Necrotizing enterocolitis is the leading cause of mortality in preterm infants. Although there is conflicting evidence, red blood cell (RBC) transfusions and/or anemia may be risk factors for necrotizing enterocolitis.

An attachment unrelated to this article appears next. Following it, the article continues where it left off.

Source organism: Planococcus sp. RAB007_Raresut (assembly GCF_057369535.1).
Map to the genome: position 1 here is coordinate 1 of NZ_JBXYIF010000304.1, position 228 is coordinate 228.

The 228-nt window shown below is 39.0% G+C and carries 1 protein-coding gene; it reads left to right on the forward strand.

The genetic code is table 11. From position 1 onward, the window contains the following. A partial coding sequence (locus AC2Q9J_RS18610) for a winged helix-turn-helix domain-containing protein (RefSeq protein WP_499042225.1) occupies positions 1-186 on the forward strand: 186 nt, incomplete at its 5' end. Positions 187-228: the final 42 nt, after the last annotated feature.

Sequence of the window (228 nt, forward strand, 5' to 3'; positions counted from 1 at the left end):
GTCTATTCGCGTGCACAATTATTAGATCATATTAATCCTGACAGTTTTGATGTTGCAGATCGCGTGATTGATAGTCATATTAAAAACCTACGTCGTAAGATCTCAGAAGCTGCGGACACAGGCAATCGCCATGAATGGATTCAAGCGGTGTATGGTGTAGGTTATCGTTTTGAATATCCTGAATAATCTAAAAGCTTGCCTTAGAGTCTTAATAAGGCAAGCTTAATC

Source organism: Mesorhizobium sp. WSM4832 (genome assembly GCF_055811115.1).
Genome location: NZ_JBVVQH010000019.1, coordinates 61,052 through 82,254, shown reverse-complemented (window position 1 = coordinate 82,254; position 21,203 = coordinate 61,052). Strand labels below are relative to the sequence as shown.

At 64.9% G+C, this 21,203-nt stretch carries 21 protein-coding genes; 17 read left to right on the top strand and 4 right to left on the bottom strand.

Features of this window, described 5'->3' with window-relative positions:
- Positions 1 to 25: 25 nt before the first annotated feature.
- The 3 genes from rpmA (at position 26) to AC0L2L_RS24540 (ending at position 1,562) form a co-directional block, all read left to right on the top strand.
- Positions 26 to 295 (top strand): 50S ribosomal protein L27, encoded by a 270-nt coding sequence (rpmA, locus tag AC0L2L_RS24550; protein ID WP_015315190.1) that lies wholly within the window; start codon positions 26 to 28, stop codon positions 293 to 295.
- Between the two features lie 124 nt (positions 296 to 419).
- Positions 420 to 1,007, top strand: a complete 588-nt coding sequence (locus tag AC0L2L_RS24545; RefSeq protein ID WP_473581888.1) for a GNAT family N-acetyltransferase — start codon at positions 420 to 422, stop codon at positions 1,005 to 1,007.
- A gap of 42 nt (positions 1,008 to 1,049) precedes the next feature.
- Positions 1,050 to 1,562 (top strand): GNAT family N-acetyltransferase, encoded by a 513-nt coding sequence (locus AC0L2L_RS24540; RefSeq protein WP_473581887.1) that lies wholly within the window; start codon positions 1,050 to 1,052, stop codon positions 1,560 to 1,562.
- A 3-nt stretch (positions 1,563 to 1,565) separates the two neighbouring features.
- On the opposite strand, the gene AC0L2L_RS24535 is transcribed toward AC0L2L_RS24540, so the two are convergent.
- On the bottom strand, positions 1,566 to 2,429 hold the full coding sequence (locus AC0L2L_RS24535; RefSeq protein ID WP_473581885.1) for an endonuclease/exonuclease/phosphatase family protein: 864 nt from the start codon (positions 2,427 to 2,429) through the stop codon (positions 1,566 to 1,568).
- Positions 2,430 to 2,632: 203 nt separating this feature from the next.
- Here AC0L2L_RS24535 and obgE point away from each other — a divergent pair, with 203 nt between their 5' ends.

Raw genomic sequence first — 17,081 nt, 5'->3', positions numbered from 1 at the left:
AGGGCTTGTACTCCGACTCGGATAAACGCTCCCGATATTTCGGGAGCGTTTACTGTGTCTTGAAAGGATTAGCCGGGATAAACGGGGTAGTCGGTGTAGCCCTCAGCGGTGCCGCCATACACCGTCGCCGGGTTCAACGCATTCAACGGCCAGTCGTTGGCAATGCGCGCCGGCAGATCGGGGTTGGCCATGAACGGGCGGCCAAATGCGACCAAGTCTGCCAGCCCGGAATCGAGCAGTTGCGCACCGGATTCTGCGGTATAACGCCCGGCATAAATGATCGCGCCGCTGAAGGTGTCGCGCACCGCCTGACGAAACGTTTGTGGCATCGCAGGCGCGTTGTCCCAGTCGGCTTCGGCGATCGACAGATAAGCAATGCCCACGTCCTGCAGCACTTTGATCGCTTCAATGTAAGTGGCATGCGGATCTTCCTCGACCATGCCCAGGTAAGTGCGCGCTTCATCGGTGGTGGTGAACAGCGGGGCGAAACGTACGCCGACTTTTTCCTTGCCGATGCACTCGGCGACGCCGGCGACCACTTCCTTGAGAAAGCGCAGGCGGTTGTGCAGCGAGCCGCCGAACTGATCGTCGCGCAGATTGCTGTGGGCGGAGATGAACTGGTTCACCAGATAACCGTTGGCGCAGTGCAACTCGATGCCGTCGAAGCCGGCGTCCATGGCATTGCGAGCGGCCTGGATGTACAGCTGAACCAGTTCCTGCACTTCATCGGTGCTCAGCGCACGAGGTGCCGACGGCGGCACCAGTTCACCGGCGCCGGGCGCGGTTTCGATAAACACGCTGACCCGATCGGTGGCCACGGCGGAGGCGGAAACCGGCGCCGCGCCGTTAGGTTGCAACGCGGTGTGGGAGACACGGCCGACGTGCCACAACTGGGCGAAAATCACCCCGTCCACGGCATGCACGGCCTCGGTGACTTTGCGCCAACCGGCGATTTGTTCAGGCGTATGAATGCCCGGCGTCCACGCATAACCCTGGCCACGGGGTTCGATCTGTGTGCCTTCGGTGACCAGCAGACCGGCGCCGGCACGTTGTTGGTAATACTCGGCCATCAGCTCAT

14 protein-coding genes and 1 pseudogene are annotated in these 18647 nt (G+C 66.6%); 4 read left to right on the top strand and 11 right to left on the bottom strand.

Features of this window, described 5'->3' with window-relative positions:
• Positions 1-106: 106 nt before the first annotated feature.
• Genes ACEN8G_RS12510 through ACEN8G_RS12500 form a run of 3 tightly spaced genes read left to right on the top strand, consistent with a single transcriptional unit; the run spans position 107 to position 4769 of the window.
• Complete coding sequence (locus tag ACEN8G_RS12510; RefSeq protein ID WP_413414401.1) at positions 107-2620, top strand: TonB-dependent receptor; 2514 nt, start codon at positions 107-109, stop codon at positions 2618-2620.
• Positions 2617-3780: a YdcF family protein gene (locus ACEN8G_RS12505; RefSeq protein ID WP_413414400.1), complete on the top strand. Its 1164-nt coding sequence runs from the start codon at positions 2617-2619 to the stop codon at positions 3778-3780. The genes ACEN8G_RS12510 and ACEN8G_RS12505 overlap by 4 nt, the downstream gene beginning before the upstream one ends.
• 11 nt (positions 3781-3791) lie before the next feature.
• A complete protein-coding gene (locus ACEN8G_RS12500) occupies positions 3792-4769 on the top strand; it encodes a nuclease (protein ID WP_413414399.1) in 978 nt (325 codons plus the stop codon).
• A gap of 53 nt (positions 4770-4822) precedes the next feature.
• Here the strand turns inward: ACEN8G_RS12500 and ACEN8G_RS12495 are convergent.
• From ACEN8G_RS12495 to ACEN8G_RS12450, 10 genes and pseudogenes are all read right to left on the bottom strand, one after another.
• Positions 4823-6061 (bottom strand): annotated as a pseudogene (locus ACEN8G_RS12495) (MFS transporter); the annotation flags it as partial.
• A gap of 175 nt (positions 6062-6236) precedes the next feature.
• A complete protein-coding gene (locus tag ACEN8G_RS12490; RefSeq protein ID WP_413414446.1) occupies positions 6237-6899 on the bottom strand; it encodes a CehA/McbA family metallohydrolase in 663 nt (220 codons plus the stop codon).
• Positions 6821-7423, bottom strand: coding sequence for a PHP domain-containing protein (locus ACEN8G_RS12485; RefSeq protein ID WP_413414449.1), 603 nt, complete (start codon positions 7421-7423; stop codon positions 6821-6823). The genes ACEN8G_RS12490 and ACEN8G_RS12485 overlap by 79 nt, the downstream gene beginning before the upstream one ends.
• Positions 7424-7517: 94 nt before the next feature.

Since transfusions are often used to treat anemia, researchers evaluated RBC transfusions and anemia in 598 very low-birth-weight (VLBW) infants at risk for necrotizing enterocolitis in three Atlanta hospitals. Forty-four (7.4%) infants were diagnosed with necrotizing enterocolitis, and 32 (5.4%) died (all causes). Slightly over half (N = 319, 53%) of the infants received RBC transfusions; however, transfusions were not significantly associated with a risk of necrotizing enterocolitis (adjusted hazard ratio=0.44 [95% CI, 0.17-1.12]). The rate of necrotizing enterocolitis among VLBW infants with severe anemia (hemoglobin < 8 g/dL) was significantly higher than those who did not have severe anemia (adjusted hazard ratio, 5.99 [95% CI, 2.00-18.00]). Further studies are needed to assess the risk of necrotizing enterocolitis in preterm infants with severe anemia.